Infertility Problems With Cervical Mucus

ByRobert W. Rebar, MD, Western Michigan University Homer Stryker M.D. School of Medicine
Reviewed/Revised Feb 2024

Abnormal cervical mucus can prevent sperm from entering the uterus, but this problem is rarely a major cause of infertility.

  • Problems with cervical mucus are not usually a major cause of infertility, but they may be a factor in women who have a cervical infection or scar tissue in the cervix (cervical stenosis).

  • Doctors do a pelvic examination to check for infection and a cervical canal that is narrowed or closed because of scar tissue.

  • Infections and scar tissue, if present, are treated.

(See also Overview of Infertility.)

Cervical mucus is secreted by glands in the cervix (the lower part of the uterus that opens into the vagina). Normally, this mucus is thick and impenetrable to sperm until just before release of an egg (ovulation). Then, just before ovulation, the mucus becomes clear and elastic (because the level of the hormone estrogen increases). As a result, sperm can move through the mucus into the uterus to the fallopian tubes, where fertilization can take place.

Some women use fertility awareness methods to prevent pregnancy or to try to become pregnant. These methods include checking the cervical mucus daily to detect the time when ovulation occurs.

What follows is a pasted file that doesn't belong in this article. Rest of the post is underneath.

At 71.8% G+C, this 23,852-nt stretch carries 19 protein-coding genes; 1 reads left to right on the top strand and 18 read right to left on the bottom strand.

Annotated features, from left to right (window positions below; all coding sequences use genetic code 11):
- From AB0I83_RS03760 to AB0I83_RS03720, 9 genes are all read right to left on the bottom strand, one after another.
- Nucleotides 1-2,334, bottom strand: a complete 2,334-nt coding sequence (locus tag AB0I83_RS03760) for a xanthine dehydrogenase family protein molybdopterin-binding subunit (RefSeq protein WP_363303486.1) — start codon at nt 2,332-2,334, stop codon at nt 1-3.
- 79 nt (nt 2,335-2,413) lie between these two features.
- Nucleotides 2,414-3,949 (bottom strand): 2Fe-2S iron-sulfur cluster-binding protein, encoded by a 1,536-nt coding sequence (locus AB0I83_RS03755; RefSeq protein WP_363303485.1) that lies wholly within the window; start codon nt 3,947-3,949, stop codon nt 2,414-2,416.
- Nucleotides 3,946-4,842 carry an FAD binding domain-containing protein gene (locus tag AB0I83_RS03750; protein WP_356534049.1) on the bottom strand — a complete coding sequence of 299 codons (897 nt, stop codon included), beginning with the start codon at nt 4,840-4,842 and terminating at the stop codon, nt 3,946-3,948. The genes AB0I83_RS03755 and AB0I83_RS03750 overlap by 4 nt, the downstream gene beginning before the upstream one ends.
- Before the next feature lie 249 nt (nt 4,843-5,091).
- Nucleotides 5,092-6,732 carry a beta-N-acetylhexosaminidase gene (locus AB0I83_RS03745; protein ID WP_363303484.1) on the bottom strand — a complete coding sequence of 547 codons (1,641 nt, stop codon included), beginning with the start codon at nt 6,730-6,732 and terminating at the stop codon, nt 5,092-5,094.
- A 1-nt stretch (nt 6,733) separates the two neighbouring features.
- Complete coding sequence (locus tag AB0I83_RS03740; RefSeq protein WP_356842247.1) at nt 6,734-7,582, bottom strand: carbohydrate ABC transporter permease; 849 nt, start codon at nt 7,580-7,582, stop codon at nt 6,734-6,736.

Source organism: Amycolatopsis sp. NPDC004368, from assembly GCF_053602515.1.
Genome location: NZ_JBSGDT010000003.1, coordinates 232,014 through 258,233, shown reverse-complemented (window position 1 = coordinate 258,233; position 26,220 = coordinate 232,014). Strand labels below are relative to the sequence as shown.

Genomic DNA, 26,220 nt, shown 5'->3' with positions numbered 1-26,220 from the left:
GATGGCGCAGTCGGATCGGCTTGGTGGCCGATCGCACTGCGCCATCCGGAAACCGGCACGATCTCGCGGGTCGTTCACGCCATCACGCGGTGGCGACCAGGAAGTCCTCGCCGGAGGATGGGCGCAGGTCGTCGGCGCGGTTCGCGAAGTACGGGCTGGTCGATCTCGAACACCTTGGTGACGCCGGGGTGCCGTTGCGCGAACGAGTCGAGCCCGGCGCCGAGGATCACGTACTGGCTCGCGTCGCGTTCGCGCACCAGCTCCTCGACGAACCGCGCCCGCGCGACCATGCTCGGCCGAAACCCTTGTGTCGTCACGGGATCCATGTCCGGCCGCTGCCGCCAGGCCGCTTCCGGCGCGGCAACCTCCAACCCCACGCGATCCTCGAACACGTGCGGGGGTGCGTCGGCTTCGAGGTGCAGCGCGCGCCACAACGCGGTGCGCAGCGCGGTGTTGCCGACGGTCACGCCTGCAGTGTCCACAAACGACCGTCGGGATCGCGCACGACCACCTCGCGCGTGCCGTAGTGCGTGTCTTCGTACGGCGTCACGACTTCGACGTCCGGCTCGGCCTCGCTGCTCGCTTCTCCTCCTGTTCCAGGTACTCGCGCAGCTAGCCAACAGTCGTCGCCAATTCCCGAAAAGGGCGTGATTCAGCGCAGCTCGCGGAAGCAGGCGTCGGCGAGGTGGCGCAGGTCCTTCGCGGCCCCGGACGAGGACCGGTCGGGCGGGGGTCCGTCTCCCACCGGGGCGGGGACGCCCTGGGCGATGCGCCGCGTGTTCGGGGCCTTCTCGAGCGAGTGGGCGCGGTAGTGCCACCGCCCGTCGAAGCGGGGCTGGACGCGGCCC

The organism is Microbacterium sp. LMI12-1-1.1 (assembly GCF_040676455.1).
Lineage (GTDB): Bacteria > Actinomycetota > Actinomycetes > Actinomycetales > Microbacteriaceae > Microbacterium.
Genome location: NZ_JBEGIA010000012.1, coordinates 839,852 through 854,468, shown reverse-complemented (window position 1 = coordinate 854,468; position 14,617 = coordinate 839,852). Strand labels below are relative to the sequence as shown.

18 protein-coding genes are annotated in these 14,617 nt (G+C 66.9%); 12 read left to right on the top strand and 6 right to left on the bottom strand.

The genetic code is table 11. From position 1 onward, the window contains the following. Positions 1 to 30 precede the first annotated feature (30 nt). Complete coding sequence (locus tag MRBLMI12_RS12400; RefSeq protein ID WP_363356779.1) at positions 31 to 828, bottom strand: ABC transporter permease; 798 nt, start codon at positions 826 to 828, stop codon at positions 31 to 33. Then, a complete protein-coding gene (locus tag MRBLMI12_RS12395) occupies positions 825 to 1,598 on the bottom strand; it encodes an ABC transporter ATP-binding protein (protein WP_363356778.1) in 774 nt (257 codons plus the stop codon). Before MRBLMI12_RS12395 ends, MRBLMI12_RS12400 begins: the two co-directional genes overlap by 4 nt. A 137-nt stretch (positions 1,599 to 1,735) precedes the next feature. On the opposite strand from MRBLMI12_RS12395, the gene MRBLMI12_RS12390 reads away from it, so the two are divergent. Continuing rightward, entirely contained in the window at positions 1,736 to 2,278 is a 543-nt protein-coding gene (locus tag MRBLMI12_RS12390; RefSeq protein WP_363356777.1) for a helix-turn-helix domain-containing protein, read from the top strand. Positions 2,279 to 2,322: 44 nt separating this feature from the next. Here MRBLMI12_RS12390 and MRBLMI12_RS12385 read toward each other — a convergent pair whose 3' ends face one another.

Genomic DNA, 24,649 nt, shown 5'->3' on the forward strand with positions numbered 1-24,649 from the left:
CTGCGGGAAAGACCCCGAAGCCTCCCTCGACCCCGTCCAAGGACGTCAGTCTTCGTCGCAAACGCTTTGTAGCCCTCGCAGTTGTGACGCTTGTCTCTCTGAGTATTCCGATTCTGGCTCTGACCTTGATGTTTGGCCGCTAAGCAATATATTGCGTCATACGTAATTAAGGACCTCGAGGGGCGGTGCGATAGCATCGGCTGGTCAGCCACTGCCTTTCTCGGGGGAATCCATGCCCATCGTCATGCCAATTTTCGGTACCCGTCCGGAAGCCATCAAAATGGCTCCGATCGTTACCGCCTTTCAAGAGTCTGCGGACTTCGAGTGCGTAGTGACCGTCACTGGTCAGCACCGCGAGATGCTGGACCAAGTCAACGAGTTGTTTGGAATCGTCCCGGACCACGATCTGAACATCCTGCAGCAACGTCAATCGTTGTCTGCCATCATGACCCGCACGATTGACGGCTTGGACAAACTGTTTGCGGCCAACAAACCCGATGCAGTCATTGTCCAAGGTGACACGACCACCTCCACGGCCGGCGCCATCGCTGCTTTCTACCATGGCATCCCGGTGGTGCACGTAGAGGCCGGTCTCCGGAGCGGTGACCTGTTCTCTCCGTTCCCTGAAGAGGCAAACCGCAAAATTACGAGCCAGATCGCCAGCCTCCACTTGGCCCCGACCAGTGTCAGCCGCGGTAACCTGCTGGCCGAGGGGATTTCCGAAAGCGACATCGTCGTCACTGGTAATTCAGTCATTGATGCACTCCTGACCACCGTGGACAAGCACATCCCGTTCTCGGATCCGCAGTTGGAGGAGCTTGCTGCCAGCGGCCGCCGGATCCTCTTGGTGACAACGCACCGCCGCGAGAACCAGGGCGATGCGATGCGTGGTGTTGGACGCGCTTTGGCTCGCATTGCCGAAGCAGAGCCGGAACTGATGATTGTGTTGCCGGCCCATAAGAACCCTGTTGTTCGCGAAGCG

Abnormal mucus may do the following:

  • Not change as it normally does at ovulation, making pregnancy unlikely

  • Allow bacteria in the vagina, usually those that cause infection in the cervix (cervicitis), to enter the uterus, sometimes resulting in the destruction of sperm

  • Contain antibodies to sperm, which kill sperm before they can reach the egg (a rare problem)

However, problems with cervical mucus rarely impair fertility significantly, except in women who have a chronic cervical infection or a cervical canal that has been narrowed or closed (called cervical stenosis) because of scar tissue. (The cervical canal is the channel in the cervix through which sperm enter and menstrual blood exits.) Scar tissue is usually caused by a surgical procedure, such as one done to treat a precancerous abnormality of the cervix (cervical dysplasia).

Did You Know...

  • Just before an egg is released (ovulation), mucus in the cervix changes consistency to allow sperm to enter the uterus.

Diagnosis of Cervical Mucus Problems

  • A doctor's evaluation

Doctors do a pelvic examination to see if the cervical canal is narrow or closed and to check for infection. If women have an abnormal discharge from their vagina (which may indicate infection) or are at risk for a cervical infection, a sample of the discharge is taken from the cervix with a swab and is tested for gonorrhea and chlamydia.

Treatment of Cervical Mucus Problems

  • Treatment of infections or scar tissue, if present

If a cervical infection is diagnosed, it is treated with antibiotics. If cervical stenosis is detected, it may be treated with a procedure to dilate (widen) the cervix.

Some women with abnormal cervical mucus are treated by placing semen directly in the uterus to bypass the mucus (intrauterine insemination).

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